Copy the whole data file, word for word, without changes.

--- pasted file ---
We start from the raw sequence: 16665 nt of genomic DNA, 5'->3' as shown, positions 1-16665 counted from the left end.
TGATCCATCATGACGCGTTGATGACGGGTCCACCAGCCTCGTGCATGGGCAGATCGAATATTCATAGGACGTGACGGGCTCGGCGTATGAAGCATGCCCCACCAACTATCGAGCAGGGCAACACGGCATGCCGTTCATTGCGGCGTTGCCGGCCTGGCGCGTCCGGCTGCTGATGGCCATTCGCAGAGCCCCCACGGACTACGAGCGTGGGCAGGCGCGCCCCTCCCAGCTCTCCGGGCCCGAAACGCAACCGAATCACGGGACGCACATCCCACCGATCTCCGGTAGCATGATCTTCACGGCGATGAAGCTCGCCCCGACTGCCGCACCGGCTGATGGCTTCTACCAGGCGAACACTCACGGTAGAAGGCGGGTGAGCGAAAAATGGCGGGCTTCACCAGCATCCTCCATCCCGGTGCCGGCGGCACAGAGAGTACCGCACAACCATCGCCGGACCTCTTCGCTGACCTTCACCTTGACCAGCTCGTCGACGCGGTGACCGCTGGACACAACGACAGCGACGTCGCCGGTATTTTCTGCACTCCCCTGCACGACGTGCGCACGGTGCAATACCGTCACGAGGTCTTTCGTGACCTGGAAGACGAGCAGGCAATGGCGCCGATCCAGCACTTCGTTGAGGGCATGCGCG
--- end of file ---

We start from the raw sequence: 16665 nt of genomic DNA, 5'->3' as shown, positions 1-16665 counted from the left end.
TGATCCATCATGACGCGTTGATGACGGGTCCACCAGCCTCGTGCATGGGCAGATCGAATATTCATAGGACGTGACGGGCTCGGCGTATGAAGCATGCCCCACCAACTATCGAGCAGGGCAACACGGCATGCCGTTCATTGCGGCGTTGCCGGCCTGGCGCGTCCGGCTGCTGATGGCCATTCGCAGAGCCCCCACGGACTACGAGCGTGGGCAGGCGCGCCCCTCCCAGCTCTCCGGGCCCGAAACGCAACCGAATCACGGGACGCACATCCCACCGATCTCCGGTAGCATGATCTTCACGGCGATGAAGCTCGCCCCGACTGCCGCACCGGCTGATGGCTTCTACCAGGCGAACACTCACGGTAGAAGGCGGGTGAGCGAAAAATGGCGGGCTTCACCAGCATCCTCCATCCCGGTGCCGGCGGCACAGAGAGTACCGCACAACCATCGCCGGACCTCTTCGCTGACCTTCACCTTGACCAGCTCGTCGACGCGGTGACCGCTGGACACAACGACAGCGACGTCGCCGGTATTTTCTGCACTCCCCTGCACGACGTGCGCACGGTGCAATACCGTCACGAGGTCTTTCGTGACCTGGAAGACGAGCAGGCAATGGCGCCGATCCAGCACTTCGTTGAGGGCATGCGCG